Similarly, there are no randomized controlled trials that compare nonintervention for ovarian endometriomas before IVF versus surgical resection before IVF. Garcia-Velasco et al. did, however, conduct a case-control study in which 56 patients with endometriomas proceeded directly to IVF treatment and 133 patients first underwent laparoscopic cystectomy before IVF. They found no difference in the number of mature oocytes retrieved, fertilization rate, implantation rate, or pregnancy rate between these two groups of women. They concluded that although surgical excision before commencing IVF does not compromise fertility, it does not offer improvement either [56].

Some studies have found decreased responsiveness and a decreased number of oocytes retrieved in women with endometriomas, while others have not [57]. Nevertheless, the majority of studies have not detected a difference in fertility outcomes. Suzuki et al. found that the number of retrieved oocytes as well as number of embryos transferred was reduced in women with endometriomas versus those with tubal factor. Yet there was no difference in fertilization rate, implantation rate, pregnancy rate, or live birth rate [58]. On the other hand, in a retrospective case-control study of 81 women with unilateral endometriomas, the AFC and number of retrieved oocytes did not differ between the affected and contralateral healthy ovary, regardless of cyst size, during an IVF cycle [59]. Similarly, in a prospective cohort study of 29 women with unoperated unilateral endometriomas undergoing IVF, Filippi et al. reported no difference in number of oocytes retrieved or fertilization rates in the affected versus unaffected ovary [60]. Benaglia et al. reported that even the presence of unoperated bilateral endometriomas does not affect the quality of the oocytes retrieved or chances of pregnancy [61]. In an earlier study, Reinblatt et al. demonstrated that the quality of embryos obtained from IVF is not reduced in women with bilateral endometriomas [62].

Multiple studies have indicated that surgical excision of these cysts does not improve pregnancy rates before IVF. Some have suggested that surgery may have a negative impact on IVF parameters [63]. In a meta-analysis by Tsoumpou et al., there was no improvement in IVF outcome after laparoscopic cystectomy. This study found no significant difference in the ampules of gonadotropins required, oocytes retrieved, embryos available for transfer, or clinical pregnancy rates between expectant management and surgical intervention [64]. In a prospective study comparing operated and unaffected ovaries in women who previously underwent unilateral excision of endometriomas, Ragni et al. did find a lower number of developing oocytes and retrieved oocytes from the operated ovary. However, there was no difference in fertilization rates or high quality embryos in these women [65]. These results are in accordance with those of Bongioanni et al. who found reduced AFC in women with prior cystectomy compared to women with tubal factor infertility but no difference in IVF pregnancy rates per cycle [66]. This again indicates that surgical excision of endometriomas does not confer any additional benefits prior to IVF. Cyst size has been implicated in a reduction in ovarian response during IVF treatment. Somigliana et al. reported that there is a 53% reduction of follicles >15 mm at time of hCG administration in ovaries with prior endometrioma excision versus contralateral intact ovaries. This reduction was observed regardless of cyst diameter (≤3 cm versus >3 cm) [67]. On the other hand, Tang et al. observed that damage to ovaries is more severe in terms of AFC, number of dominant follicles, and number of oocytes retrieved during an IVF cycle if an endometrioma ≥4 cm is removed [68].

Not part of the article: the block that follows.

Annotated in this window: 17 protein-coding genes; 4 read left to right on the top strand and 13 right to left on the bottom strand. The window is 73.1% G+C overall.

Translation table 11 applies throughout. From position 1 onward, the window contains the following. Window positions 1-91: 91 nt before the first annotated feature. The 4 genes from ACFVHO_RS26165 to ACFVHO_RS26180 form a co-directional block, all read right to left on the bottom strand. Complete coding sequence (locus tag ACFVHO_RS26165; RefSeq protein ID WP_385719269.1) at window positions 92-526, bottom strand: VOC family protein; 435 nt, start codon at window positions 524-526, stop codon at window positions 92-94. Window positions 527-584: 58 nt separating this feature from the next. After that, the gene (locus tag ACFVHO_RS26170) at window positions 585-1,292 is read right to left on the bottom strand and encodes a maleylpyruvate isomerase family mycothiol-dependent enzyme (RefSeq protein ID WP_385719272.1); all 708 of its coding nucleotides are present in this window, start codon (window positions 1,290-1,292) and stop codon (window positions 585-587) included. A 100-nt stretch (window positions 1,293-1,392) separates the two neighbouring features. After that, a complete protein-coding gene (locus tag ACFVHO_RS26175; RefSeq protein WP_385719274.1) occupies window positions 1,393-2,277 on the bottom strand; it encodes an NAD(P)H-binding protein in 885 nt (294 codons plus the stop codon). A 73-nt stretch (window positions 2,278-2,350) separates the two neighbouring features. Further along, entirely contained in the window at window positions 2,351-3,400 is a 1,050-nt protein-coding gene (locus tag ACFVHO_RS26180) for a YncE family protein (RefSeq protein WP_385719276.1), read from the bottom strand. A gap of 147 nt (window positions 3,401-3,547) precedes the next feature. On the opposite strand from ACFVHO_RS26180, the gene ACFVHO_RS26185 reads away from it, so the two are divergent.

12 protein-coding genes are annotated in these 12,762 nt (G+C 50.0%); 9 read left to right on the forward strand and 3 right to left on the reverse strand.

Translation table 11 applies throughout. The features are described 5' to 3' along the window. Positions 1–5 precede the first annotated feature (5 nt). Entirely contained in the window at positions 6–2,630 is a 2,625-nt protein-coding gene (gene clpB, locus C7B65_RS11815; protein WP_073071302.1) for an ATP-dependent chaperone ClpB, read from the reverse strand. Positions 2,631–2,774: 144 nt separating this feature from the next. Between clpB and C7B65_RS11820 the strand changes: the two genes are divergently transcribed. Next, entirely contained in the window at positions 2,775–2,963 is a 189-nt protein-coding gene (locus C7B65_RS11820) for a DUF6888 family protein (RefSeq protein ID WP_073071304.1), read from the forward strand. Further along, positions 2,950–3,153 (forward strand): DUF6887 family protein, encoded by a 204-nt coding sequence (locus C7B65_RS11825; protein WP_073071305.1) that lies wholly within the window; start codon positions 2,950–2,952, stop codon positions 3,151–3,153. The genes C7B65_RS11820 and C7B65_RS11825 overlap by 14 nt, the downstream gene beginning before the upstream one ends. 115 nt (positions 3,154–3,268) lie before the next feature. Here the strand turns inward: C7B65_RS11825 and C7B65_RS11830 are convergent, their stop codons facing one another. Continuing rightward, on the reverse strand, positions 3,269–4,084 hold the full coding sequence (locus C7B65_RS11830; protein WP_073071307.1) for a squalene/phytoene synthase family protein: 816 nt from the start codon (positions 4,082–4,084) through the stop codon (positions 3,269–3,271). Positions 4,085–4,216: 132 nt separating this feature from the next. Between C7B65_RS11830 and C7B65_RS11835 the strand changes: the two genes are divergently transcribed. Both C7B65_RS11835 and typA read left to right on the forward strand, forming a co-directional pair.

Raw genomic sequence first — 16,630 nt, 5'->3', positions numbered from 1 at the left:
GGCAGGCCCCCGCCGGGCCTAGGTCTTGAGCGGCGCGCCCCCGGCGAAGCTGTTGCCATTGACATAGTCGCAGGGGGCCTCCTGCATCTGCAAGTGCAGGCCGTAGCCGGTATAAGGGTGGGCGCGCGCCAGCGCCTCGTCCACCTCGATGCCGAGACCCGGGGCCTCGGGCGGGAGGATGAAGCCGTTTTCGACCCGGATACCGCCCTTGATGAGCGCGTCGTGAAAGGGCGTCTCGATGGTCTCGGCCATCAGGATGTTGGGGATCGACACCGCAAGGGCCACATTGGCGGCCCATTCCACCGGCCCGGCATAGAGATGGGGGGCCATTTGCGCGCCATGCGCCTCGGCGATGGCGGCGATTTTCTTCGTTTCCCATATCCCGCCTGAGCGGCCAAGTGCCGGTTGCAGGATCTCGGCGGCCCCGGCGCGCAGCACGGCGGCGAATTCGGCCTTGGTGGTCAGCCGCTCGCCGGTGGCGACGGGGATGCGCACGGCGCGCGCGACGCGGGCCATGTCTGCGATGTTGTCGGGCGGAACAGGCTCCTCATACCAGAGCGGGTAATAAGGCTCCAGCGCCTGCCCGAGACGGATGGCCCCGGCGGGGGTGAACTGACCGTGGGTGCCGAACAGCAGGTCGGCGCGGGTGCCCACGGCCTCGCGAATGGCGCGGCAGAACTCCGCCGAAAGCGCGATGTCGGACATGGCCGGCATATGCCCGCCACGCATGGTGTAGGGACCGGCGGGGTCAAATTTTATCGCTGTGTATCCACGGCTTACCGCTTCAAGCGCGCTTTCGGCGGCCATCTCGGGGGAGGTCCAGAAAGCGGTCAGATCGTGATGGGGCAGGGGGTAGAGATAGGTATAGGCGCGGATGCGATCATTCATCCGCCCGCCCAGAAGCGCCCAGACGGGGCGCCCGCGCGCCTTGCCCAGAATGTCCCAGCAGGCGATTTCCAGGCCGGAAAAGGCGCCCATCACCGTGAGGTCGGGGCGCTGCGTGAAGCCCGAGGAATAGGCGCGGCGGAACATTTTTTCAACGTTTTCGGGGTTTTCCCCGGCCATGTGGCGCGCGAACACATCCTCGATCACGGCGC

Finally, several authors have argued that IVF, rather than surgery, may be a more successful option in women with recurrent endometriomas who have had previous surgical excision [69, 70]. In a retrospective study of 173 patients, the recurrence rate and re-recurrence of endometriomas after laparoscopic cystectomy were reported to be as high as 45.1% and 45.5%, respectively. Women who achieved postoperative pregnancy were found to have less chances of recurrence [71]. As stated above, surgical excision procedures may lead to ovarian damage in women with endometriosis and the additive effect of multiple surgeries may be even more detrimental to a woman’s subsequent fertility.

3.3. Surgical Technique

Surgical technique in treating endometriomas has been a point of controversy; however laparoscopic excision by stripping technique is one of the most widely used approaches [72]. A recent meta-analysis showed that stripping technique is a better method than drainage or ablative surgery in terms of recurrence of pain symptoms, increasing spontaneous pregnancy rates, and decreasing recurrence and reoperation rates [17, 73, 74]. However, the authors concluded that there is insufficient evidence to recommend excisional surgery over ablative surgery with respect to pregnancy outcome after COH and IUI (1.40, 95% CI 0.47 to 4.15) [17]. The recommendations from the recent ESHRE guidelines for women with endometriomas undergoing surgery for infertility or pain are to perform laparoscopic excision rather than drainage and electrocoagulation of the endometrioma wall [37].